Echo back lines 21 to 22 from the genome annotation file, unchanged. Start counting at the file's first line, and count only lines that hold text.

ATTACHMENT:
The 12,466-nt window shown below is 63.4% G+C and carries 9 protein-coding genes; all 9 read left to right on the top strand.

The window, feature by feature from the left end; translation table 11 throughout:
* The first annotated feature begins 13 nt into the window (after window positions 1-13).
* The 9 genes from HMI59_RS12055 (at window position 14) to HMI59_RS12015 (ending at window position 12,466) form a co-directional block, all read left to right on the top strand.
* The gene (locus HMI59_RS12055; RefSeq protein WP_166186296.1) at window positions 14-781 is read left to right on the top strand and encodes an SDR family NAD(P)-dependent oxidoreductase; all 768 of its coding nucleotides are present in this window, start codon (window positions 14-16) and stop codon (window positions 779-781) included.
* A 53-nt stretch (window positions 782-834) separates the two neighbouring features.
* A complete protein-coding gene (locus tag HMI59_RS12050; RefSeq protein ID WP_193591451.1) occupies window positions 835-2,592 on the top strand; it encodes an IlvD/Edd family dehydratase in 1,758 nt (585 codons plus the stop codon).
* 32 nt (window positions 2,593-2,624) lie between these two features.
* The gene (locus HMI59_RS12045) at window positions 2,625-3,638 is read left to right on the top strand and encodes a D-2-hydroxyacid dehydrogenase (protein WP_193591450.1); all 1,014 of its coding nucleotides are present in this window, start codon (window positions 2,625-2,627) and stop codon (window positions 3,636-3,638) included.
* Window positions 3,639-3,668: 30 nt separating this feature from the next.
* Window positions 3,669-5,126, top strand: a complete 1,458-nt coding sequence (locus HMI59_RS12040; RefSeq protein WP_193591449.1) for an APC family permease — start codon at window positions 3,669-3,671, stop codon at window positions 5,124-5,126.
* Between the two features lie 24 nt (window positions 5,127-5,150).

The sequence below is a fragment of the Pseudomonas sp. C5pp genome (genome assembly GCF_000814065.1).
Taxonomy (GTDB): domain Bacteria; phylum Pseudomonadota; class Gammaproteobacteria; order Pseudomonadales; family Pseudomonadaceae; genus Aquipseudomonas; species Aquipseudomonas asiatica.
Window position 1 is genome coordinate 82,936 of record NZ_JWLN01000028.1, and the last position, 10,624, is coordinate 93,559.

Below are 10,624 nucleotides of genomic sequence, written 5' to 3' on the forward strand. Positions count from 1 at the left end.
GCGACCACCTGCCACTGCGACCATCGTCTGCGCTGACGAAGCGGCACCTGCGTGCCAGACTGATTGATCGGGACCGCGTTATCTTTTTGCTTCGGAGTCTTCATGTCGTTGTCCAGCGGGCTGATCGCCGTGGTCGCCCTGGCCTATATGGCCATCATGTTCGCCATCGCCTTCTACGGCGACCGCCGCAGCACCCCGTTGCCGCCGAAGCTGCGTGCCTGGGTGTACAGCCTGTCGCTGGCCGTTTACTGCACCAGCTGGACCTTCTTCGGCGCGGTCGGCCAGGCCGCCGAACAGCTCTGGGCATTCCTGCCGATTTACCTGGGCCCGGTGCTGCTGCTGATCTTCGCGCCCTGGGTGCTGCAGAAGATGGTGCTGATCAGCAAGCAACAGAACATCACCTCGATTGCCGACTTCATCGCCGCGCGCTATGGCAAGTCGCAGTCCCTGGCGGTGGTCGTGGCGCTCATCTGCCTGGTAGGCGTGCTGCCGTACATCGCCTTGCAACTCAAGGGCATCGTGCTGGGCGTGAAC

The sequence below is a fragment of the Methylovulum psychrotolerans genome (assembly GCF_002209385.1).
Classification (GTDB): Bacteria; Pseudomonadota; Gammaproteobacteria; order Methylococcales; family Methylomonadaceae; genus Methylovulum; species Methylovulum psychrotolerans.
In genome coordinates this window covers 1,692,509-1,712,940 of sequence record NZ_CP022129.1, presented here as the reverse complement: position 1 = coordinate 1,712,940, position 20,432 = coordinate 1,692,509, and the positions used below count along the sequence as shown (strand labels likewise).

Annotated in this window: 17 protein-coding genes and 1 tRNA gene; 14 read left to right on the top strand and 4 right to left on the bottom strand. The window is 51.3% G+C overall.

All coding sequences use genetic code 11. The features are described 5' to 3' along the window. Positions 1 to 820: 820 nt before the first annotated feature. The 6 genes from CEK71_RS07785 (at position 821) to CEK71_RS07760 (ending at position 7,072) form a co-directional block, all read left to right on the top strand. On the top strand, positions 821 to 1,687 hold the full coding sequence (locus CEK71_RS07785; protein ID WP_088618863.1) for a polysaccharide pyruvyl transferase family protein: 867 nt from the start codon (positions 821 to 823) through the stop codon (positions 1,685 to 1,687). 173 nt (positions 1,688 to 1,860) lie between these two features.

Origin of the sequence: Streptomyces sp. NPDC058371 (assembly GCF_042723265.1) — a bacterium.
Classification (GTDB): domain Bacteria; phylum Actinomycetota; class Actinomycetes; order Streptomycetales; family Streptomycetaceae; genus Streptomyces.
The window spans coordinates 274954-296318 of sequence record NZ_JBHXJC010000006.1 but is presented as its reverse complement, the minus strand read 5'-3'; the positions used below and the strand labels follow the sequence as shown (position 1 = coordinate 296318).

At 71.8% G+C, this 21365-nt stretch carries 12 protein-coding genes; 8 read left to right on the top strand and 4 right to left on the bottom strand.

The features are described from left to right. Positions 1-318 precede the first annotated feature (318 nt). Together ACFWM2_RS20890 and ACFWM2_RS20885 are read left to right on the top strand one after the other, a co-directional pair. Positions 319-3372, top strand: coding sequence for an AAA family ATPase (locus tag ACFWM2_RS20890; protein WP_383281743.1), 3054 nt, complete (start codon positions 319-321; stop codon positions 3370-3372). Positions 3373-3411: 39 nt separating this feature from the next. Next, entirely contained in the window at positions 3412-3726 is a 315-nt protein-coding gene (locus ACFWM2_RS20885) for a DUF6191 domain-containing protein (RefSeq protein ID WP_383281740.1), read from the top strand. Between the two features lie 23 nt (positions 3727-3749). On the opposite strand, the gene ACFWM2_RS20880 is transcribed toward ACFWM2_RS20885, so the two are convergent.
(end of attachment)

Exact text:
Annotated in this window: 17 protein-coding genes and 1 tRNA gene; 14 read left to right on the top strand and 4 right to left on the bottom strand. The window is 51.3% G+C overall.

All coding sequences use genetic code 11. The features are described 5' to 3' along the window. Positions 1 to 820: 820 nt before the first annotated feature. The 6 genes from CEK71_RS07785 (at position 821) to CEK71_RS07760 (ending at position 7,072) form a co-directional block, all read left to right on the top strand. On the top strand, positions 821 to 1,687 hold the full coding sequence (locus CEK71_RS07785; protein ID WP_088618863.1) for a polysaccharide pyruvyl transferase family protein: 867 nt from the start codon (positions 821 to 823) through the stop codon (positions 1,685 to 1,687). 173 nt (positions 1,688 to 1,860) lie between these two features.